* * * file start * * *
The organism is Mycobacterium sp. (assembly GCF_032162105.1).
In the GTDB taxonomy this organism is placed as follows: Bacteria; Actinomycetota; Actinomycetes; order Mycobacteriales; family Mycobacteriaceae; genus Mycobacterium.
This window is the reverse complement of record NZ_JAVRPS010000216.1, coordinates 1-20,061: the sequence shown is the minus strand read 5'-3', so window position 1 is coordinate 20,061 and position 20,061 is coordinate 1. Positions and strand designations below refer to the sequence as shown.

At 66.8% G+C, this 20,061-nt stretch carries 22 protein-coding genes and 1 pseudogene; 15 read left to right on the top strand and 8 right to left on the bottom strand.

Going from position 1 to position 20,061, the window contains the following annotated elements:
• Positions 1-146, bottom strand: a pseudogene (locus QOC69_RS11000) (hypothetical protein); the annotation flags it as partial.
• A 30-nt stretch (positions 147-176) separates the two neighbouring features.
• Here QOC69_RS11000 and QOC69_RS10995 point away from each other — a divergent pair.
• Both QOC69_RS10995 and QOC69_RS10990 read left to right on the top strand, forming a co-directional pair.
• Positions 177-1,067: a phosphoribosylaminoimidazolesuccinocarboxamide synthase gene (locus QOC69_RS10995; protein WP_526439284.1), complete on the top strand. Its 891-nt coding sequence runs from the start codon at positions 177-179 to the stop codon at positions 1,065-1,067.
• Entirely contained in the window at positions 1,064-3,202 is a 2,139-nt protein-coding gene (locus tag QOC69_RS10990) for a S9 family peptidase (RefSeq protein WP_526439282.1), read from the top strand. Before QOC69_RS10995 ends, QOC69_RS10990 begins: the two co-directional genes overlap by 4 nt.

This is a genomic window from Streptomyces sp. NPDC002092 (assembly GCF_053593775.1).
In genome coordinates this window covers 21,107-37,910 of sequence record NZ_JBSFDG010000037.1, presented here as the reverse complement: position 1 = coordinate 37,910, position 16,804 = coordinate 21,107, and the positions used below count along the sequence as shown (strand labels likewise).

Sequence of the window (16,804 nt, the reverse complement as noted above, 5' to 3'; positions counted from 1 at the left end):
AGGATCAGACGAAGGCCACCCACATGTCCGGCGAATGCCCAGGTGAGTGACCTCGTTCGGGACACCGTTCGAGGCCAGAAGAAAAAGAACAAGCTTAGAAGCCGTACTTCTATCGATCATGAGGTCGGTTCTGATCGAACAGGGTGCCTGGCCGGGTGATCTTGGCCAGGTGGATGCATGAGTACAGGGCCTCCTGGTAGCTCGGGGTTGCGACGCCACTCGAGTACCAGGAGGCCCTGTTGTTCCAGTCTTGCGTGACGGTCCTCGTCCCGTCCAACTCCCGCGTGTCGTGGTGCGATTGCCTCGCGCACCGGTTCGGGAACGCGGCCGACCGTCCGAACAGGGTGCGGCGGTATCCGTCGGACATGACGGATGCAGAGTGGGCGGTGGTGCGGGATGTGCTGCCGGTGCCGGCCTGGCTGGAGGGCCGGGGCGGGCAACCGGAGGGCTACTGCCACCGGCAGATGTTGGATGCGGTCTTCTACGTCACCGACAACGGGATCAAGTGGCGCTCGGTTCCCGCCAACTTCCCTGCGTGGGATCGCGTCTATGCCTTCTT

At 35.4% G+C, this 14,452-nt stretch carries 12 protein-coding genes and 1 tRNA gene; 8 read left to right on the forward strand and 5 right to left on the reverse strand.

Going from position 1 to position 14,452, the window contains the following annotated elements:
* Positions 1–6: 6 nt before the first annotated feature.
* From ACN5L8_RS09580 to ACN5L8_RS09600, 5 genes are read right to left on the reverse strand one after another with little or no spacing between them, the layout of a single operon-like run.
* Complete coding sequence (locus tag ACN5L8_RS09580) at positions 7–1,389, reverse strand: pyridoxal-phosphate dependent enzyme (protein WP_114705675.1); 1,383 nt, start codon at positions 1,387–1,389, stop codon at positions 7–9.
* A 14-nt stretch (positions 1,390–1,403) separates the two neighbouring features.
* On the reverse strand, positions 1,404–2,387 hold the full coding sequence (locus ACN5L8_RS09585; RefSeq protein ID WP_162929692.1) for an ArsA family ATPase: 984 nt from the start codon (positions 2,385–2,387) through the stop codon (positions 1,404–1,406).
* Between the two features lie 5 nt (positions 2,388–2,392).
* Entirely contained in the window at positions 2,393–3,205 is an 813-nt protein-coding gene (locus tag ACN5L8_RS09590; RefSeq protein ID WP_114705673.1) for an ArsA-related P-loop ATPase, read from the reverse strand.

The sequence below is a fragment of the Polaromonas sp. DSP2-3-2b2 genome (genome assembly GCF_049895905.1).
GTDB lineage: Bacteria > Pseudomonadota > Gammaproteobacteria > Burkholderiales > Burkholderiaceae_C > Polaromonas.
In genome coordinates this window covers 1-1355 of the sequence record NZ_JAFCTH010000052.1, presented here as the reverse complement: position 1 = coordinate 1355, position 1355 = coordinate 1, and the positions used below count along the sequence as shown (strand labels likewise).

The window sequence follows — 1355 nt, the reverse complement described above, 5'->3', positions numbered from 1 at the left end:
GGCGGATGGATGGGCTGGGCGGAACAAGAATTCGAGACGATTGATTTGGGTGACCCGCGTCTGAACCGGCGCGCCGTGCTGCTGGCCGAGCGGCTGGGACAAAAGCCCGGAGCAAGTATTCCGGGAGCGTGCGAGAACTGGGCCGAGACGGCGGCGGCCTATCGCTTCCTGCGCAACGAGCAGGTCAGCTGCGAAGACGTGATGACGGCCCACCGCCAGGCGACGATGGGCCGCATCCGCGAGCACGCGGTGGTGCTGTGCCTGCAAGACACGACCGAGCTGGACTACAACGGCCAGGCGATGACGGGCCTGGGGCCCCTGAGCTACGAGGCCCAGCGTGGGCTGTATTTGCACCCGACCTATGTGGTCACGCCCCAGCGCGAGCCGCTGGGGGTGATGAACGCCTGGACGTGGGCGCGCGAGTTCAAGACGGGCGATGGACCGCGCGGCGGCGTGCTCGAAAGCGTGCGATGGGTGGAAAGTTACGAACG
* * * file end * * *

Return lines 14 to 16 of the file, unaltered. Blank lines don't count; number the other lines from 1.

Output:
Sequence of the window (16,804 nt, the reverse complement as noted above, 5' to 3'; positions counted from 1 at the left end):
AGGATCAGACGAAGGCCACCCACATGTCCGGCGAATGCCCAGGTGAGTGACCTCGTTCGGGACACCGTTCGAGGCCAGAAGAAAAAGAACAAGCTTAGAAGCCGTACTTCTATCGATCATGAGGTCGGTTCTGATCGAACAGGGTGCCTGGCCGGGTGATCTTGGCCAGGTGGATGCATGAGTACAGGGCCTCCTGGTAGCTCGGGGTTGCGACGCCACTCGAGTACCAGGAGGCCCTGTTGTTCCAGTCTTGCGTGACGGTCCTCGTCCCGTCCAACTCCCGCGTGTCGTGGTGCGATTGCCTCGCGCACCGGTTCGGGAACGCGGCCGACCGTCCGAACAGGGTGCGGCGGTATCCGTCGGACATGACGGATGCAGAGTGGGCGGTGGTGCGGGATGTGCTGCCGGTGCCGGCCTGGCTGGAGGGCCGGGGCGGGCAACCGGAGGGCTACTGCCACCGGCAGATGTTGGATGCGGTCTTCTACGTCACCGACAACGGGATCAAGTGGCGCTCGGTTCCCGCCAACTTCCCTGCGTGGGATCGCGTCTATGCCTTCTT

At 35.4% G+C, this 14,452-nt stretch carries 12 protein-coding genes and 1 tRNA gene; 8 read left to right on the forward strand and 5 right to left on the reverse strand.